Effects of large-scale Amazon forest degradation on climate and air quality through fluxes of carbon dioxide, water, energy, mineral dust and isoprene

You are viewing information about the paper Effects of large-scale Amazon forest degradation on climate and air quality through fluxes of carbon dioxide, water, energy, mineral dust and isoprene.

Journal: Philos Trans R Soc Lond B Biol Sci 2008/02/13
Published: 2008
Authors: Betts, R.;Sanderson, M.;Woodward, S.
Address: Met Office Hadley Centre, Exeter EX1 3PB, UK. richard.betts@meoffice.gov.uk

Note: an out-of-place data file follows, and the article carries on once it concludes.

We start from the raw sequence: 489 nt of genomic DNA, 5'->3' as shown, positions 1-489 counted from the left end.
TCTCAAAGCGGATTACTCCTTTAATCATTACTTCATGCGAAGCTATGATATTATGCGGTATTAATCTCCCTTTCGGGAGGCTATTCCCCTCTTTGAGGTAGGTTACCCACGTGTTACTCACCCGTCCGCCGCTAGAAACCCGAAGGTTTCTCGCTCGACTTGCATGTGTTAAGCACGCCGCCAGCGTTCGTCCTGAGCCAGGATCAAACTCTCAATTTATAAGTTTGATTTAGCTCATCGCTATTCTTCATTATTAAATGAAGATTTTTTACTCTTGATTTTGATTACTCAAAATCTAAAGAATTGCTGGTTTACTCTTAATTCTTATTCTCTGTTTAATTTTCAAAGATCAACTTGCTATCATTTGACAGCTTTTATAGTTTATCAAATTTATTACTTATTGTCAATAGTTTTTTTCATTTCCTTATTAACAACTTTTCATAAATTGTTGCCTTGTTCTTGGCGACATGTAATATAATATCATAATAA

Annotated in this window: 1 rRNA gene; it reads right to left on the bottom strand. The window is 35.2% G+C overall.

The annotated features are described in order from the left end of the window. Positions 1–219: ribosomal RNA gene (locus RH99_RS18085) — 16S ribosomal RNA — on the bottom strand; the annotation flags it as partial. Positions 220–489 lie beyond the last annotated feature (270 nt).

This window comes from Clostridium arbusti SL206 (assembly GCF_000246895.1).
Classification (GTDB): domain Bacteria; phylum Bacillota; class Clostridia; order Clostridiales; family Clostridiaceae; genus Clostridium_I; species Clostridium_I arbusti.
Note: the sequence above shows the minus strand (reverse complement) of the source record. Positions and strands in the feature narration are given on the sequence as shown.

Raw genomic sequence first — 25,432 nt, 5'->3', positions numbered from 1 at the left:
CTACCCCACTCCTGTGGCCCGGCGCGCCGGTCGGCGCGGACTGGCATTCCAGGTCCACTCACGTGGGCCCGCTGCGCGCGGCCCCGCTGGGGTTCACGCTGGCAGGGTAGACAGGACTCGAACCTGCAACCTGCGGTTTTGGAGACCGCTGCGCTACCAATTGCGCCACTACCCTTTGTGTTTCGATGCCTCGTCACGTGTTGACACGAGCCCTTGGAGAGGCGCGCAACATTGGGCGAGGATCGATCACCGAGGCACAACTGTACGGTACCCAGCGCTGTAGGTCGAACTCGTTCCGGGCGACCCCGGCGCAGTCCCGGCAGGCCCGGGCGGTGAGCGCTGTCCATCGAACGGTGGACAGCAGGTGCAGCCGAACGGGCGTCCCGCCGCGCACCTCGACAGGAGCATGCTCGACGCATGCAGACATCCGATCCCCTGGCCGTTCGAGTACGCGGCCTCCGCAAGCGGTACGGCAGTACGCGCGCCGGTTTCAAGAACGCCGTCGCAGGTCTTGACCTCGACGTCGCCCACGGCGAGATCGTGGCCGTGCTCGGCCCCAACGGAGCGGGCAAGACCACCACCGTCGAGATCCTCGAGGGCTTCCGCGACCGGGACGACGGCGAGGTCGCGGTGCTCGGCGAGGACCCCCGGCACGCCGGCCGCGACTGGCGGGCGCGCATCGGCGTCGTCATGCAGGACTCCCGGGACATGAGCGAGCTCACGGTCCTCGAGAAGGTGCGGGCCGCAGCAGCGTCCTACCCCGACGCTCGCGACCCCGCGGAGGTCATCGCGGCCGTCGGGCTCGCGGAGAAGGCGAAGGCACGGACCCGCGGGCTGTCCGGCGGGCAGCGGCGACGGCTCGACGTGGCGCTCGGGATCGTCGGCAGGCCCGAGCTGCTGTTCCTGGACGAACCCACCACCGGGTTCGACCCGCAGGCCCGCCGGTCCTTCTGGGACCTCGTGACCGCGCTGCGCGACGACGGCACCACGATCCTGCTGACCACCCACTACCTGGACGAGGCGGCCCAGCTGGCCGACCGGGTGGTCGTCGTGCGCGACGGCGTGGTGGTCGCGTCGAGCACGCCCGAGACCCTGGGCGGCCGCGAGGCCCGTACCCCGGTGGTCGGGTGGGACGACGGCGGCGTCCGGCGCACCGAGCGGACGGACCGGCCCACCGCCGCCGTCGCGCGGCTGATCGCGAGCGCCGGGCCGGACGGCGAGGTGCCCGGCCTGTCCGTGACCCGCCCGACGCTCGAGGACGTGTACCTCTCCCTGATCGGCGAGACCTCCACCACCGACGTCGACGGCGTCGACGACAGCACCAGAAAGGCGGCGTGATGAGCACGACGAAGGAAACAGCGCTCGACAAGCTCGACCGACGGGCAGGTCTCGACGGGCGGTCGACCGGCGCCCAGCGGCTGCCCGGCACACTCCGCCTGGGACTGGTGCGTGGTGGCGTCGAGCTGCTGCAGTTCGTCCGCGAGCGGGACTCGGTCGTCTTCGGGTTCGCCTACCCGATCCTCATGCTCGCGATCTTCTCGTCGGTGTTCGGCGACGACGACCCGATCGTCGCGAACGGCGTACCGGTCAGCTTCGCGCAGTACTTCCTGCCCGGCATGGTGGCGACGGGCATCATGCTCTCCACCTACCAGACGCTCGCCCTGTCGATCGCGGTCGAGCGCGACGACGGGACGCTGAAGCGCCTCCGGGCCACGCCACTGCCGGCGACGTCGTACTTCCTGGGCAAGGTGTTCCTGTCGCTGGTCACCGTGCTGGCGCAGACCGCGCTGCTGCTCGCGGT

Loss of large areas of Amazonian forest, through either direct human impact or climate change, could exert a number of influences on the regional and global climates. In the Met Office Hadley Centre coupled climate-carbon cycle model, a severe drying of this region initiates forest loss that exerts a number of feedbacks on global and regional climates, which magnify the drying and the forest degradation. This paper provides an overview of the multiple feedback process in the Hadley Centre model and discusses the implications of the results for the case of direct human-induced deforestation. It also examines additional potential effects of forest loss through changes in the emissions of mineral dust and biogenic volatile organic compounds. The implications of ecosystem-climate feedbacks for climate change mitigation and adaptation policies are also discussed.

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